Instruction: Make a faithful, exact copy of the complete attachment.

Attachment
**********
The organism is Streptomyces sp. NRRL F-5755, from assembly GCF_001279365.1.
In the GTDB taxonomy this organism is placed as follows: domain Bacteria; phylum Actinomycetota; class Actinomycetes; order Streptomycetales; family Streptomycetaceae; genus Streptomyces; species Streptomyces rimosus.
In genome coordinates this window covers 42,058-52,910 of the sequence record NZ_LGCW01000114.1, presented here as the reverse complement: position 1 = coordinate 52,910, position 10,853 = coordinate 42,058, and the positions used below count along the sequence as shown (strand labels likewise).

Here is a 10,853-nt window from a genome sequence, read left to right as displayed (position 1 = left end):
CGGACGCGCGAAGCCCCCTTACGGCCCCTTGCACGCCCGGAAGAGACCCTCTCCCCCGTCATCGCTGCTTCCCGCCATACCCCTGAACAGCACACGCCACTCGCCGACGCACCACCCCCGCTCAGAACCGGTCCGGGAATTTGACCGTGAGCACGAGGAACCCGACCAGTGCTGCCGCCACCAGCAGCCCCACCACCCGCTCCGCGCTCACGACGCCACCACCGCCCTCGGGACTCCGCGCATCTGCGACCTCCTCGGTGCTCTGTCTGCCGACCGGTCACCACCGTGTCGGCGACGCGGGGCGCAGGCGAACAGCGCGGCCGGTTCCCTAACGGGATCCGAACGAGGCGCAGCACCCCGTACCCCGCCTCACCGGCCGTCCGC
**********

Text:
The organism is Streptomyces sp. NRRL F-5755, from assembly GCF_001279365.1.
In the GTDB taxonomy this organism is placed as follows: domain Bacteria; phylum Actinomycetota; class Actinomycetes; order Streptomycetales; family Streptomycetaceae; genus Streptomyces; species Streptomyces rimosus.
In genome coordinates this window covers 42,058-52,910 of the sequence record NZ_LGCW01000114.1, presented here as the reverse complement: position 1 = coordinate 52,910, position 10,853 = coordinate 42,058, and the positions used below count along the sequence as shown (strand labels likewise).

Here is a 10,853-nt window from a genome sequence, read left to right as displayed (position 1 = left end):
CGGACGCGCGAAGCCCCCTTACGGCCCCTTGCACGCCCGGAAGAGACCCTCTCCCCCGTCATCGCTGCTTCCCGCCATACCCCTGAACAGCACACGCCACTCGCCGACGCACCACCCCCGCTCAGAACCGGTCCGGGAATTTGACCGTGAGCACGAGGAACCCGACCAGTGCTGCCGCCACCAGCAGCCCCACCACCCGCTCCGCGCTCACGACGCCACCACCGCCCTCGGGACTCCGCGCATCTGCGACCTCCTCGGTGCTCTGTCTGCCGACCGGTCACCACCGTGTCGGCGACGCGGGGCGCAGGCGAACAGCGCGGCCGGTTCCCTAACGGGATCCGAACGAGGCGCAGCACCCCGTACCCCGCCTCACCGGCCGTCCGC